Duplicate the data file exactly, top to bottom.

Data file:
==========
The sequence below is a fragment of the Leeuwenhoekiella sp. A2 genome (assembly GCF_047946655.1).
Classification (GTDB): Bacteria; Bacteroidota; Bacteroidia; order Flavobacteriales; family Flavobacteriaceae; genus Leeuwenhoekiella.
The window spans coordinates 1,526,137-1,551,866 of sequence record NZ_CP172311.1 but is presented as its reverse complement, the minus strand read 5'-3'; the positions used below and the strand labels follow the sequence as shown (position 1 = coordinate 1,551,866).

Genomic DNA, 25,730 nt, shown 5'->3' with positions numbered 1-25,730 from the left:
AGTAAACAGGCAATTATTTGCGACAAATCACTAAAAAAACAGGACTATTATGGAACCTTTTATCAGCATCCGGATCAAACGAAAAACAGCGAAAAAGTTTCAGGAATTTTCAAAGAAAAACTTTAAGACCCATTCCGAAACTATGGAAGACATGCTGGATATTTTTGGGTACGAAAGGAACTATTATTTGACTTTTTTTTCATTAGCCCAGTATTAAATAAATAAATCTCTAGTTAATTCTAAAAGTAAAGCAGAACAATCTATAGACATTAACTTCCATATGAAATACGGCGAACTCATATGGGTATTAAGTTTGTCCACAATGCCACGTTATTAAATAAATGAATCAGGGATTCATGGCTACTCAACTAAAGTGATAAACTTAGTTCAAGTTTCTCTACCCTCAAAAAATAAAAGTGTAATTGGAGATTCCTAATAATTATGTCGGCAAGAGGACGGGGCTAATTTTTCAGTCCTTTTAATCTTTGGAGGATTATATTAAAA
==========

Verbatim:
The sequence below is a fragment of the Leeuwenhoekiella sp. A2 genome (assembly GCF_047946655.1).
Classification (GTDB): Bacteria; Bacteroidota; Bacteroidia; order Flavobacteriales; family Flavobacteriaceae; genus Leeuwenhoekiella.
The window spans coordinates 1,526,137-1,551,866 of sequence record NZ_CP172311.1 but is presented as its reverse complement, the minus strand read 5'-3'; the positions used below and the strand labels follow the sequence as shown (position 1 = coordinate 1,551,866).

Genomic DNA, 25,730 nt, shown 5'->3' with positions numbered 1-25,730 from the left:
AGTAAACAGGCAATTATTTGCGACAAATCACTAAAAAAACAGGACTATTATGGAACCTTTTATCAGCATCCGGATCAAACGAAAAACAGCGAAAAAGTTTCAGGAATTTTCAAAGAAAAACTTTAAGACCCATTCCGAAACTATGGAAGACATGCTGGATATTTTTGGGTACGAAAGGAACTATTATTTGACTTTTTTTTCATTAGCCCAGTATTAAATAAATAAATCTCTAGTTAATTCTAAAAGTAAAGCAGAACAATCTATAGACATTAACTTCCATATGAAATACGGCGAACTCATATGGGTATTAAGTTTGTCCACAATGCCACGTTATTAAATAAATGAATCAGGGATTCATGGCTACTCAACTAAAGTGATAAACTTAGTTCAAGTTTCTCTACCCTCAAAAAATAAAAGTGTAATTGGAGATTCCTAATAATTATGTCGGCAAGAGGACGGGGCTAATTTTTCAGTCCTTTTAATCTTTGGAGGATTATATTAAAA